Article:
The end to Cyborg’s first arc is here and while the ending may wrap up just tightly enough that you could call this comic overall a mini-series everything changes, and David Walker leaves just enough for fans for an emotional payoff and give a glimpse at a new future for Victor Stone.
Angel and Faith #18 has all the elements of a good Whedon-y tale, including female characters with agency that aren’t necessarily Amazon warriors (Fred and Mary in this case.), some witty dialogue, and a nice use of monsters of metaphors. It doesn’t hurt that this metaphor is driven home by a formidable and entertaining villain in Drusilla, whose role as Mother Prior in the last Angel and Faith series gets expanded upon in this issue. Some of Cliff Richards’ figures seem overly posed, especially in the fight scenes, but his storytelling is clear, and Michelle Madsen adds a special fiery “Oomph!” to vampire staking parts.
While Angel is off dealing with Old Ones, demon lords, and Spike actually dating Buffy over in Buffy Season Ten, Angel and Faith Season Ten #16 focuses on Faith, Fred, and Magic Town’s (An area of London where demons and various magic and “special” folk live) top cop Brandt’s more “low key” work. Victor Gischler writes Faith as both wistful and sassy as she moves out of the apartment she and Giles used to share and starts to investigate some mysterious killings at a prep school. She and Fred have a nice buddy dynamic, but Cliff Richards draws their faces in a similar manner and it is hard to tell them apart. Richards’ combination of hyper detailed figures and less detailed backgrounds give the art a static feel, and there isn’t much in the way of facial expressions even if his anatomy and monster designs are on point.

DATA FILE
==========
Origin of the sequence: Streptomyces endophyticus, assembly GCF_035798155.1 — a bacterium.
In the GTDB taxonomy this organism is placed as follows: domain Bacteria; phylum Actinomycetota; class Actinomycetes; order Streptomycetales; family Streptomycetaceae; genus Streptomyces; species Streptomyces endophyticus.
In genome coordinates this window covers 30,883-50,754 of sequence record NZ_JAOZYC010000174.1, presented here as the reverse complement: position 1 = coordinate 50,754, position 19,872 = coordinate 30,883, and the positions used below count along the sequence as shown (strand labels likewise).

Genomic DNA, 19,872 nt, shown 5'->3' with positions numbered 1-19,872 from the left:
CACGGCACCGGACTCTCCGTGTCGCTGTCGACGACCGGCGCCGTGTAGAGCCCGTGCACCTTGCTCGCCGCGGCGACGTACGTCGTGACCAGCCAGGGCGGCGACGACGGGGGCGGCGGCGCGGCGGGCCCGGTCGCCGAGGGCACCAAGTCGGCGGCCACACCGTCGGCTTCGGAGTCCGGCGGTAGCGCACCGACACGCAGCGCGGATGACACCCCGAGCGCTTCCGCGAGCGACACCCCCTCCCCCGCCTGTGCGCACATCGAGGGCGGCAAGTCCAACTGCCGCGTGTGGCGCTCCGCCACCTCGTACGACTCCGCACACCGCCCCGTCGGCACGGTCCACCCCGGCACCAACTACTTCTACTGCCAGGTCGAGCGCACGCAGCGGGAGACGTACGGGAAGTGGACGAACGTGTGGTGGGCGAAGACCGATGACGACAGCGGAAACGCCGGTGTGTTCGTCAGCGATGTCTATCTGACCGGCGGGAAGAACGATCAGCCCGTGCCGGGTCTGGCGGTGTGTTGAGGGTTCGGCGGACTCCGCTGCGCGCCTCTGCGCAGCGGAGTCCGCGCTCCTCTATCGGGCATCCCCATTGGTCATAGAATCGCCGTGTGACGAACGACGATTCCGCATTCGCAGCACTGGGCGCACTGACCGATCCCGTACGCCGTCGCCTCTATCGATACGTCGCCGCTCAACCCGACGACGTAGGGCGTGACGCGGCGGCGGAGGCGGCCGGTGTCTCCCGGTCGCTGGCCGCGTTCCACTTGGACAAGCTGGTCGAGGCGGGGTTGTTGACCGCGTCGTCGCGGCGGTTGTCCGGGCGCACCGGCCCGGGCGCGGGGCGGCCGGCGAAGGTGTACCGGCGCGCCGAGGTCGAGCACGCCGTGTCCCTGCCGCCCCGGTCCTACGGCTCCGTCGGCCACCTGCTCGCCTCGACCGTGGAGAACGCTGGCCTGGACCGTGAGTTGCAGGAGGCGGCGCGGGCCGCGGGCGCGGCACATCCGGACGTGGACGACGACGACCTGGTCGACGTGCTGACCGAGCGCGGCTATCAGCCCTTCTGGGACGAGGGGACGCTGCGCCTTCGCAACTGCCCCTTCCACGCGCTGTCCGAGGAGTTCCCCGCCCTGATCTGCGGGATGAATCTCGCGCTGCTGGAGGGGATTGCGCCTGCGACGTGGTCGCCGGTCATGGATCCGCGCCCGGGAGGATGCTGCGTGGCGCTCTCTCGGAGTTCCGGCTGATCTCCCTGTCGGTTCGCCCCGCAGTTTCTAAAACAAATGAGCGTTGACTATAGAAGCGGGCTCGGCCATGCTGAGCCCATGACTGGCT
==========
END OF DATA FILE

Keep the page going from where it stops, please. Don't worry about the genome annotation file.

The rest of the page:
Well Earth 2 returns once again and the best that can be said is, it’s not as bad as last time. Granted that’s not saying much, but when a series sets its bar so low it’s subterranean one should take what they can get.
Earth 2 #30 Written by Marguerite Bennett & Mike Johnson Art by Andy Smith & Trevor Scott, Tyler Kirkham, Cliff Richards & Thony Silas Published by DC Comics At this point, reviewing what is in theory Earth 2 seems like a moot point. If the last two issues say anything, it’s that this series is …